TAMPA — After treatment for advanced throat cancer saved his life but left him unable to swallow, Dan Robinson was resigned to spend the rest of his life with a feeding tube attached to his stomach.
And for 21/2 years, that's exactly what he did.
"My esophagus closed off. I couldn't get anything down," said Robinson, 54, a paramedic and firefighter with St. Petersburg Fire Rescue.
But then his wife, a nurse, discovered that doctors at Moffitt Cancer Center and the University of South Florida were having success with a procedure in which the throat is stretched over a period of months until it is wide enough to ingest food.
The procedure, called endoscopic lumen restoration, is used to treat a rare condition called aphagia, which occurs when radiation treatment and chemotherapy cause inflammation and scar tissue to form in the throat, creating an impenetrable blockage.
Robinson said he went to one local doctor, who tried but failed to break through the blockage. He also saw a Texas physician who suggested a radical surgery that would cut out and replace the blocked part of the esophagus with a transplanted section of his bowel. But Robinson wasn't interested.
He didn't know that a local physician was successfully restoring the ability to swallow in about half of patients he saw with aphagia, even years after they savored their last morsel of food.
Dr. Worth Boyce started offering the procedure in 1987. Although he retired from active medical practice in September, his colleague, Dr. David Estores, continues the work at the Joy McCann Culverhouse Center for Swallowing Disorders at USF.
There are no reliable data on the number of people who suffer a blocked throat or esophagus following cancer treatment. But over the years USF has treated 30, including 22 in the past decade. A handful of medical centers across the country treat the problem in small numbers of patients annually, but USF's program is considered a leader in the field.
"USF has the second-largest number of cases reported in the world medical literature," said Boyce, 81 . "I want people who are out there suffering to know it's available."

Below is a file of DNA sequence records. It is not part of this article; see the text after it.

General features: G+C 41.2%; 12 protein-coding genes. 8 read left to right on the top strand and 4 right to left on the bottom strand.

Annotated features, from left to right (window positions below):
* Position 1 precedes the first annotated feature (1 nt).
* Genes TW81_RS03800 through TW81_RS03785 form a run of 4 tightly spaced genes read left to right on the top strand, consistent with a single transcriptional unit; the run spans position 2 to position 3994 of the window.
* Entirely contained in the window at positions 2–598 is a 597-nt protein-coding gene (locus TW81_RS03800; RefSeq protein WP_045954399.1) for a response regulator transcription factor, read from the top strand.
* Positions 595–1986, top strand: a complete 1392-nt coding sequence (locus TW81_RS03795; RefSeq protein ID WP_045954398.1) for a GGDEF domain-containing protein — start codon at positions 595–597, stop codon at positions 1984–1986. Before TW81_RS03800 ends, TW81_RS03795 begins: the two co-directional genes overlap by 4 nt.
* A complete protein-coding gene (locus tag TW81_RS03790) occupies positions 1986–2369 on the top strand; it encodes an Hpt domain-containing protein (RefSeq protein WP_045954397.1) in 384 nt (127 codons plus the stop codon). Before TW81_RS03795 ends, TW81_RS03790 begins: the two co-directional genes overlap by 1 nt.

Robinson was told that the treatment works only if a sharp-tipped instrument can break through the blockage to create a narrow opening about the size of a strand of thin pasta. If that works, the medical team introduces increasingly wider instruments.
Boyce told Robinson it may not work at all, or it may only partially open the throat. But he said some patients were able to resume eating normally.
Robinson decided to give it a try.
A normal esophagus has an opening about the size of a quarter, or 22 millimeters. "We shoot for 17 millimeters," about the size of a nickel, Boyce said. "If you can get them there, they can swallow just about anything."
The procedure to create the opening is done under general anesthesia and requires a day or two in the hospital. The subsequent dilation procedures are done in an outpatient setting and performed under sedation similar to that used during a colonoscopy.
Patients must also undergo swallowing therapy to re-learn how to swallow and strengthen their throat muscles. Boyce said patients must be committed to sticking with the full course of treatment, which takes place every few weeks over several months.
Patients also must return periodically for outpatient dilation or stretching to maintain the opening for the rest of their lives.
"It's not magic," Boyce said. "It takes a lot of time and a lot of work, but it's gratifying. Patients want the pleasure of tasting some foods, so if you don't get them to 100 percent, they are still very grateful to be able to swallow just liquid and we are grateful that we can do it."
The first attempt to punch through the blockage and establish an opening for Robinson wasn't successful. But a few months later, Boyce tried again and it worked. It took him six months to re-learn how to swallow. "It was horrible," he said. "We started with Popsicles, then ice cream and apple sauce and everything hurt going down. It felt like swallowing ground glass."
But Robinson stuck with it, working regularly with a swallowing therapist until eventually it became easier.
Today, he must eat slowly, chew thoroughly and drink plenty of liquids with solid foods. He takes 45 minutes to eat a meal that used to take 15 minutes — which can be a challenge for a firefighter who is used to eating quickly between emergency calls.
But Robinson doesn't mind. While he is grateful for the oncologists who eradicated the cancer, Robinson is also grateful for Boyce,
"They (the oncologists) saved my life. Dr. Boyce gave me my life back," he said.
What's the food that Robinson missed the most? "Coffee," he said. "My morning cup of coffee."
Irene Maher may be reached at firstname.lastname@example.org.